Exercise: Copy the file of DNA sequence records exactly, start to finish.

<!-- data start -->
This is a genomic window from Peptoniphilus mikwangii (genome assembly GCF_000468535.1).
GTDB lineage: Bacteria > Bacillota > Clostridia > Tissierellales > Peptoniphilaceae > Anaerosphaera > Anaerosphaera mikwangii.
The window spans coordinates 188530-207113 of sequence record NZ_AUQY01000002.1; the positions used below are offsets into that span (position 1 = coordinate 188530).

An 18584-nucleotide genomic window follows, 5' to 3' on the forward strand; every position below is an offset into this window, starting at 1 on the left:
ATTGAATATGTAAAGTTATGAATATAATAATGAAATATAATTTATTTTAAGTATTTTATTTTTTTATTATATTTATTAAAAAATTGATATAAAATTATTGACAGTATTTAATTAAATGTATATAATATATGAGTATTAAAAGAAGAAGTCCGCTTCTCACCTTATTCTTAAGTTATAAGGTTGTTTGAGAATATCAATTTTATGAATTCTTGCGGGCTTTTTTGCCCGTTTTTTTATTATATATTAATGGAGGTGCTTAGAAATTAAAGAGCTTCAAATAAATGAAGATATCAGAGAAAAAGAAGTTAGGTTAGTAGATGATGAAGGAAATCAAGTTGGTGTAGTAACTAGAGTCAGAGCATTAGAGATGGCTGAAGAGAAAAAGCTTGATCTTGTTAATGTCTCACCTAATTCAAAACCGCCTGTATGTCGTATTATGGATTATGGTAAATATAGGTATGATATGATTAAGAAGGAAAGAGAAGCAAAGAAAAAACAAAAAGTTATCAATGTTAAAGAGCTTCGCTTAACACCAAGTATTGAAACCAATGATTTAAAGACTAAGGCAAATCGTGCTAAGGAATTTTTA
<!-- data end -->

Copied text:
This is a genomic window from Peptoniphilus mikwangii (genome assembly GCF_000468535.1).
GTDB lineage: Bacteria > Bacillota > Clostridia > Tissierellales > Peptoniphilaceae > Anaerosphaera > Anaerosphaera mikwangii.
The window spans coordinates 188530-207113 of sequence record NZ_AUQY01000002.1; the positions used below are offsets into that span (position 1 = coordinate 188530).

An 18584-nucleotide genomic window follows, 5' to 3' on the forward strand; every position below is an offset into this window, starting at 1 on the left:
ATTGAATATGTAAAGTTATGAATATAATAATGAAATATAATTTATTTTAAGTATTTTATTTTTTTATTATATTTATTAAAAAATTGATATAAAATTATTGACAGTATTTAATTAAATGTATATAATATATGAGTATTAAAAGAAGAAGTCCGCTTCTCACCTTATTCTTAAGTTATAAGGTTGTTTGAGAATATCAATTTTATGAATTCTTGCGGGCTTTTTTGCCCGTTTTTTTATTATATATTAATGGAGGTGCTTAGAAATTAAAGAGCTTCAAATAAATGAAGATATCAGAGAAAAAGAAGTTAGGTTAGTAGATGATGAAGGAAATCAAGTTGGTGTAGTAACTAGAGTCAGAGCATTAGAGATGGCTGAAGAGAAAAAGCTTGATCTTGTTAATGTCTCACCTAATTCAAAACCGCCTGTATGTCGTATTATGGATTATGGTAAATATAGGTATGATATGATTAAGAAGGAAAGAGAAGCAAAGAAAAAACAAAAAGTTATCAATGTTAAAGAGCTTCGCTTAACACCAAGTATTGAAACCAATGATTTAAAGACTAAGGCAAATCGTGCTAAGGAATTTTTA